College ups tuition rates, OKs budget
ALPENA — Alpena Community College students will see an increase in tuition when they start school in the fall.
The college Board of Trustees approved higher tuition rates for the fall semester. Rates are increasing from $133 to $137 for in-district students for each contact hour and from $210 to $217 for out-of-district students for each contact hour. The increase will offset a budgeted 3% decline in enrollment.
The board also approved the college’s 2019-20 general fund budget based on an expected approximately 2,300 students in the fall. Both revenues and expenditures were almost $14.8 million, so the budget is balanced. That would leave the college’s fund balance unchanged, at about $1.28 million.
ACC President Don MacMaster said the tuition raise is within the cost-of-living and less than neighboring community colleges.
“It’s a conservative estimate on what enrollment might be in the fall and what enrollment income might be,” MacMaster said. “We’re sensitive to how much people want to pay to go to school here, so the increase is modest and conservative.”
MacMaster said the college is trying to project what the state might give them when its budget year starts Oct. 1, but that’s unknown, right now. The college is balancing projected enrollment versus what the college might get from state appropriations.
“We’re estimating low, in terms of what we get from the state, so we’re not surprised on the downside,” he said.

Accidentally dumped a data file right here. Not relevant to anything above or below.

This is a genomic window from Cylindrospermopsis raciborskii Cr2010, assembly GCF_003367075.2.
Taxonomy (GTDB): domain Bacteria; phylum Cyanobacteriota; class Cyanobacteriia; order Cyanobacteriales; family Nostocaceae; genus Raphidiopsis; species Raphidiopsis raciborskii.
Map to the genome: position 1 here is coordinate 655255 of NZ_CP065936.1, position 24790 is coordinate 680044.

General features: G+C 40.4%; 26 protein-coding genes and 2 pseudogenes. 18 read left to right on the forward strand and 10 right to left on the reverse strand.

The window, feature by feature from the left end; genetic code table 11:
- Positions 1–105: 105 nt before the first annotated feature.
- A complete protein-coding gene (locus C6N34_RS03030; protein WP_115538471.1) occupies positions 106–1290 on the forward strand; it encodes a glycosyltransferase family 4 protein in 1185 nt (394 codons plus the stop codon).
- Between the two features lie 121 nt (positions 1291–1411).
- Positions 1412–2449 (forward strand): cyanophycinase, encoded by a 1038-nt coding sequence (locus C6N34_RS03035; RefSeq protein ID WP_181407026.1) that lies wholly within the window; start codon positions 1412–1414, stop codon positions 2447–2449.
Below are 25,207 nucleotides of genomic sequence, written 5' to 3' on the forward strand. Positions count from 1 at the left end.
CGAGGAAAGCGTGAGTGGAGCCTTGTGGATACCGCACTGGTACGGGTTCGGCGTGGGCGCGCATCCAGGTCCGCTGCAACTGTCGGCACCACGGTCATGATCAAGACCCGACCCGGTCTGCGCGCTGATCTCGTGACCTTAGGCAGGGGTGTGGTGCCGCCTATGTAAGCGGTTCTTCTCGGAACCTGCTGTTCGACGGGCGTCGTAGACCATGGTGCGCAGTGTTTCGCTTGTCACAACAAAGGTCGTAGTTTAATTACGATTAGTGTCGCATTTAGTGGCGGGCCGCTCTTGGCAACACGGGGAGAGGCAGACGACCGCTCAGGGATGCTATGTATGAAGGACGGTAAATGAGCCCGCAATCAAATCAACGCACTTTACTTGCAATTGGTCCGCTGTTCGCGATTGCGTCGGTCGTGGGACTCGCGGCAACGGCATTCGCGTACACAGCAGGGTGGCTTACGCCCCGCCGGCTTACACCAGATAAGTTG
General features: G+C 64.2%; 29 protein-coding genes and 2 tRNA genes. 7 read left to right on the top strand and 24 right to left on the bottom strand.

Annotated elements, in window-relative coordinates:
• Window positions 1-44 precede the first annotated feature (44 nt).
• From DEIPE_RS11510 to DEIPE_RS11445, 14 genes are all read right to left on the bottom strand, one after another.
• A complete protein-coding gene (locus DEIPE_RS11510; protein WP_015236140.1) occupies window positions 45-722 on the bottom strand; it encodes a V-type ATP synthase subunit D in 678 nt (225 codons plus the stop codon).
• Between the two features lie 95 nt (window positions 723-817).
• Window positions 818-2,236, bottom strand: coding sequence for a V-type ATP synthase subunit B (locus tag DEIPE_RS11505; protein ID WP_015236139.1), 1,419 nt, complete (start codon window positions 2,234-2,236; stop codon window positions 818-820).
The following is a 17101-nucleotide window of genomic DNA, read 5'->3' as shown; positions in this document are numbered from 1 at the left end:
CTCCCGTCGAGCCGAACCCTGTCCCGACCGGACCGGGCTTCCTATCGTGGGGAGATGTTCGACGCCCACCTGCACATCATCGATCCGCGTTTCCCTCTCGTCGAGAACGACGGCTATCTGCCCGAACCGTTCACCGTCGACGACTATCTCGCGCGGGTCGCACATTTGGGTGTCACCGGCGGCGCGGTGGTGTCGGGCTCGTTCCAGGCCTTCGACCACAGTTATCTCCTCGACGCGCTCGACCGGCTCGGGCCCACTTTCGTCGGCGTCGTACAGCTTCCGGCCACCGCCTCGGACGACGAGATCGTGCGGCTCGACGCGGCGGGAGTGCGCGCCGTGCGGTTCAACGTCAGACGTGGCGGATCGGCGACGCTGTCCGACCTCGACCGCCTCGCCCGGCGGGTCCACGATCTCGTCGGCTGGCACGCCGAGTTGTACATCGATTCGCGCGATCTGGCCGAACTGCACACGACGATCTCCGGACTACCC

Still, MacMaster said it’s good to project a balanaced budget.
“Starting the year with a balanced budget is, you know, we have to do that,” MacMaster said. “We’ve had three good years where we’ve managed our expenses well and we’ve had good revenue in our financial position compared to three years ago, it’s much better.”
Vice President of Administration and Finance Richard Sutherland said the budget proposed Wednesday was the same budget the board saw at its May meeting.
Sutherland said the college hasn’t received everything yet for property taxes, but it’s within what the college has budgeted.
“The balanced budget is allowing a couple hundred thousand dollars to be moved to maintenance replacement over and above the exact needs,” Sutherland said. “It’s in good shape.”
MacMaster said the budget is manageable and the college knows what its expenses are.
“What we need to do is be strong in enrollment and if we do that, we’re going to start the year in very good shape,” he said.
Julie Goldberg can be reached at 989-358-5688 or email@example.com. Follow her on Twitter @jkgoldberg12.